New Jersey’s Call for Legalization
New Jersey Governor Phil Murphy has called for the legalization of the recreational use of marijuana in the state in an effort to reduce the amount of individuals that are incarcerated for possession of very small amounts of the drug, to reduce disparate impact of policing of marijuana use, possession, and sale on communities of color, and to take the profit out of the hands of dealers and use the tax revenues to benefit the state. However, a call for legalization does not mean that the law will pass, so in the meantime people need to be familiar with the current laws in place and what they can mean for you if you are caught.
Marijuana Use Has Only Been Legalized for Medicinal Purposes
New Jersey did take the step of legalizing the use of marijuana for certain medicinal purposes in 2010, when it authorized doctors to prescribe marijuana for individuals suffering from specific medical conditions. The list is limited in scope and does not cover as many conditions as other states with medical marijuana laws. However, in order to be legally in possession of marijuana under this law, it must be prescribed by your physician, and you must purchase your marijuana from one of the six licensed facilities in the state. No other method of obtaining the drug is legal.
Marijuana Possession in Evesham Township in the Absence of a Medical Authorization is Still a Crime
Marijuana possession – regardless of the amount – in New Jersey is still illegal. Some states have taken the step of decriminalizing the possession of small amounts of the drug, but New Jersey is not one of those states. Under current New Jersey law, possession of less than 50 grams of marijuana can result in a disorderly persons charge. For comparison, a golf ball weighs just under 50 grams, while two “AA” batteries weigh just over 50 grams. So what happens if you have two “AA” batteries’ worth of marijuana in your possession, instead of a golf ball’s worth? You have gone from being receiving a disorderly persons charge to being charged with a 4th degree crime. The difference is drastic: disorderly persons charges generally carry penalties of no more than six months in prison and no more than a $1,000 fine, while a 4th degree crime can result in up to 18 months in jail, and up to a $25,000 fine. From there, the possible penalties only go up as the amount possessed increases.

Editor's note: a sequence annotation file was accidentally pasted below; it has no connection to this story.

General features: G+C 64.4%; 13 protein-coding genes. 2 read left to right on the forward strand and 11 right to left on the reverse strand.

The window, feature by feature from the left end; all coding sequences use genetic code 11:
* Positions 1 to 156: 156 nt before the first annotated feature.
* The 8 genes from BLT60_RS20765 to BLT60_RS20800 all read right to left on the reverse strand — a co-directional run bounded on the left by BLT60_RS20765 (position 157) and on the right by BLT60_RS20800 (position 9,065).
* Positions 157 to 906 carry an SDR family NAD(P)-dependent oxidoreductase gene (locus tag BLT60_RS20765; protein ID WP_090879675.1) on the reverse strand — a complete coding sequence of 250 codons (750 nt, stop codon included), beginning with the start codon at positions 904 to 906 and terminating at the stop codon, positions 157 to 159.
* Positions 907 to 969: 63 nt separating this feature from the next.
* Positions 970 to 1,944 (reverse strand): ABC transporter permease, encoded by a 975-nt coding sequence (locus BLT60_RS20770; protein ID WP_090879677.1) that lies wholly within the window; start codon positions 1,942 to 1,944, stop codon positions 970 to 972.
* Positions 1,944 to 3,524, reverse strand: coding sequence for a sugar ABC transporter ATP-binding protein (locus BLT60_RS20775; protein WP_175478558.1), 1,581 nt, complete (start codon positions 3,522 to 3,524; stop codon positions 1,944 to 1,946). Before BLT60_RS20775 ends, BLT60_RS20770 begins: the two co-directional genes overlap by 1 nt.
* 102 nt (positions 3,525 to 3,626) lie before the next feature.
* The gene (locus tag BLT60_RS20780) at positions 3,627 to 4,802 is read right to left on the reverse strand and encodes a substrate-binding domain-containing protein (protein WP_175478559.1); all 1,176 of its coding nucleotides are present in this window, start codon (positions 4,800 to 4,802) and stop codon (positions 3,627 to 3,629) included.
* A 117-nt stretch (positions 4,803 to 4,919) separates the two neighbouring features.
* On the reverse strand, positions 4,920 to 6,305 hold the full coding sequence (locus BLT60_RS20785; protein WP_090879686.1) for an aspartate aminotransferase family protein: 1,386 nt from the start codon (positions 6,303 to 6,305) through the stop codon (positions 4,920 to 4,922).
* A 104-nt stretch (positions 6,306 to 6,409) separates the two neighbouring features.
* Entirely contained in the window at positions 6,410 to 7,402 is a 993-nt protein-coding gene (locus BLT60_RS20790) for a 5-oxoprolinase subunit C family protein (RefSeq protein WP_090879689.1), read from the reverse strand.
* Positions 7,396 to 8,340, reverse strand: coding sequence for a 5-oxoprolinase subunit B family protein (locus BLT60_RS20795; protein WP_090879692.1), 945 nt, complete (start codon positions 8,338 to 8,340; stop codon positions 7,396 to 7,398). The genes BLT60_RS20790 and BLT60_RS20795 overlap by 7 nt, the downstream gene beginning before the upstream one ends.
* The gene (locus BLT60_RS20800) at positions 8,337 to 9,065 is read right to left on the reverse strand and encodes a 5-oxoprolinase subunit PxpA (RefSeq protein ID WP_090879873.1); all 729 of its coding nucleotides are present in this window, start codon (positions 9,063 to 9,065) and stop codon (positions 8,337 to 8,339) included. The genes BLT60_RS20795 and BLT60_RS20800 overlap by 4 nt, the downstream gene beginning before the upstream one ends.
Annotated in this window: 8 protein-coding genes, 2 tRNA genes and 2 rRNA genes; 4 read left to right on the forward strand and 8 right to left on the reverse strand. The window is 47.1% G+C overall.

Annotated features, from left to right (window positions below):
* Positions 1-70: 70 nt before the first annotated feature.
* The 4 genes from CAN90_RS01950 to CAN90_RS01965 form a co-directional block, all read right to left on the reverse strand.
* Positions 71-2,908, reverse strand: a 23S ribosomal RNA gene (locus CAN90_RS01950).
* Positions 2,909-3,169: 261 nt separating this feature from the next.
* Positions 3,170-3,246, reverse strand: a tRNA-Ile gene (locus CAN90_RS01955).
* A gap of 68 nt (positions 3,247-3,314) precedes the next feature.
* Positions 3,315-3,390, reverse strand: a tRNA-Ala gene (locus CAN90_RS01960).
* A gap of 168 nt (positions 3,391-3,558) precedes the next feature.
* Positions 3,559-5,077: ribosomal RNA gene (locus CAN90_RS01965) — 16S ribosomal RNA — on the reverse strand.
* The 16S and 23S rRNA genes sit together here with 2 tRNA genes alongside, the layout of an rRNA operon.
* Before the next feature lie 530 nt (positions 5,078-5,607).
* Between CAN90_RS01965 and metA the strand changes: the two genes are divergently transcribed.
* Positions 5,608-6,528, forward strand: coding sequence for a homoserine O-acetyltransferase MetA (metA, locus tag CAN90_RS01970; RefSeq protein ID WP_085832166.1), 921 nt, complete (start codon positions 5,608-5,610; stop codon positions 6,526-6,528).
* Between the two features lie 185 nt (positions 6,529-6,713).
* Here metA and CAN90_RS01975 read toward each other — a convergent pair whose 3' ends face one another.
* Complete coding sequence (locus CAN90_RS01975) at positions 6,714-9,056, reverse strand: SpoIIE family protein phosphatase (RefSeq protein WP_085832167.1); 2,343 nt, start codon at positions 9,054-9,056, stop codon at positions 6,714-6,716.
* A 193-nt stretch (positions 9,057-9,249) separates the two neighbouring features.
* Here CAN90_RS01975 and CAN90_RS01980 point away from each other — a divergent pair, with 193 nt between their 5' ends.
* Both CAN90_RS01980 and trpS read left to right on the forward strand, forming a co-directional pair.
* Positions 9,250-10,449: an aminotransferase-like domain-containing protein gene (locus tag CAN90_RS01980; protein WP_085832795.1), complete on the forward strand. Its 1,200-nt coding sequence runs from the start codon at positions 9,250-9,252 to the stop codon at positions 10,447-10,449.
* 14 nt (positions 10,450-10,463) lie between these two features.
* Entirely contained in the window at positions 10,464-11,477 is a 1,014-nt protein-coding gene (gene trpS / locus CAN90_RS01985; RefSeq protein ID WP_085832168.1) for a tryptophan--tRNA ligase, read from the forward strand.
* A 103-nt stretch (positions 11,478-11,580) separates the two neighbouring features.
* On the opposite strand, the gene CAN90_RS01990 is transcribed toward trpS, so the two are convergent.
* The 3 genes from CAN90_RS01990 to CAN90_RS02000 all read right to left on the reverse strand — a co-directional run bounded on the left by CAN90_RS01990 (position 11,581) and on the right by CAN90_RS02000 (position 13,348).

Are There Ways to Avoid Harsh Penalties for Possession of Less Than 50 Grams in Willingboro?
New Jersey does have a conditional discharge program, which is designed to keep certain individuals convicted of possession of less than 50 grams or other marijuana paraphernalia out of jail. In order for a person to be eligible for the conditional discharge program, they must:
- Not have been previously convicted for possession of a dangerous controlled substance
- Not have previously utilized the program to avoid jail time or harsh punishment
- Not violate the terms of the discharge agreement. If the terms are violated, the individual must start with their charges at the very beginning
Probation in these diversions is usually one year, but can last up to three. The participant must adhere to the program’s requirements in order to avoid a conviction being added to their criminal record.
Contact an Experienced Camden Drug Defense Attorney About Your Marijuana Drug Crime Charges in New Jersey
Have you been charged with a drug related offense in New Jersey? A drug crime conviction can carry with it heavy fines, jail time, and driver’s license suspension! That is why it is imperative that you speak with a qualified drug defense lawyer about your case. The Law Office of Michele Finizio represent clients charged with use, possession, production, distribution, and related drug offenses in Burlington Township, Moorestown, Cherry Hill, Gloucester Township, and throughout New Jersey. Call (856) 242-7300 or fill out our confidential online contact form to schedule a free consultation about your case. We have an office located at 9 E. Main St, Moorestown, NJ 08057.
The articles on this blog are for informative purposes only and are no substitute for legal advice or an attorney-client relationship. If you are seeking legal advice, please contact our law firm directly.